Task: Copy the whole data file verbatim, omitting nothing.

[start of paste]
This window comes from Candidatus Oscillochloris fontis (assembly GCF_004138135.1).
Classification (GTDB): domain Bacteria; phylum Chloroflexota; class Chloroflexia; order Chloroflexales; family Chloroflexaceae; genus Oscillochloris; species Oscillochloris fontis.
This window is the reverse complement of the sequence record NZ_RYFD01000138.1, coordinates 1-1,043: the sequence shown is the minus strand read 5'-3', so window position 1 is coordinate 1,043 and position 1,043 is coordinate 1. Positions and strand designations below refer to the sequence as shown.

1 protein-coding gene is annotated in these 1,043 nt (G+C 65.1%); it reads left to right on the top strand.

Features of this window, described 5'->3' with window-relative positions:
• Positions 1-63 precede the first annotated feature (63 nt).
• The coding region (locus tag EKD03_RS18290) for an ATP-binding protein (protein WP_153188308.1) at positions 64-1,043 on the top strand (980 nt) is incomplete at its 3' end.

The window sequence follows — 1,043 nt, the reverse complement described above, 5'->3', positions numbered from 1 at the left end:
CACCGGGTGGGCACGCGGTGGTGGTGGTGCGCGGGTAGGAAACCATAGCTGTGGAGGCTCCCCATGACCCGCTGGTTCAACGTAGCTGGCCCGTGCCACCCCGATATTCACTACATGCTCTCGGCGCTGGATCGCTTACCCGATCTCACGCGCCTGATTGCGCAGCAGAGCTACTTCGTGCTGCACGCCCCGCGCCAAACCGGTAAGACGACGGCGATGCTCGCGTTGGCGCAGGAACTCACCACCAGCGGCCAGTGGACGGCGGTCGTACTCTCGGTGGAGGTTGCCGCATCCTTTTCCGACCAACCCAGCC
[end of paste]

This window comes from Candidatus Oscillochloris fontis (assembly GCF_004138135.1).
Classification (GTDB): domain Bacteria; phylum Chloroflexota; class Chloroflexia; order Chloroflexales; family Chloroflexaceae; genus Oscillochloris; species Oscillochloris fontis.
This window is the reverse complement of the sequence record NZ_RYFD01000138.1, coordinates 1-1,043: the sequence shown is the minus strand read 5'-3', so window position 1 is coordinate 1,043 and position 1,043 is coordinate 1. Positions and strand designations below refer to the sequence as shown.

1 protein-coding gene is annotated in these 1,043 nt (G+C 65.1%); it reads left to right on the top strand.

Features of this window, described 5'->3' with window-relative positions:
• Positions 1-63 precede the first annotated feature (63 nt).
• The coding region (locus tag EKD03_RS18290) for an ATP-binding protein (protein WP_153188308.1) at positions 64-1,043 on the top strand (980 nt) is incomplete at its 3' end.

The window sequence follows — 1,043 nt, the reverse complement described above, 5'->3', positions numbered from 1 at the left end:
CACCGGGTGGGCACGCGGTGGTGGTGGTGCGCGGGTAGGAAACCATAGCTGTGGAGGCTCCCCATGACCCGCTGGTTCAACGTAGCTGGCCCGTGCCACCCCGATATTCACTACATGCTCTCGGCGCTGGATCGCTTACCCGATCTCACGCGCCTGATTGCGCAGCAGAGCTACTTCGTGCTGCACGCCCCGCGCCAAACCGGTAAGACGACGGCGATGCTCGCGTTGGCGCAGGAACTCACCACCAGCGGCCAGTGGACGGCGGTCGTACTCTCGGTGGAGGTTGCCGCATCCTTTTCCGACCAACCCAGCC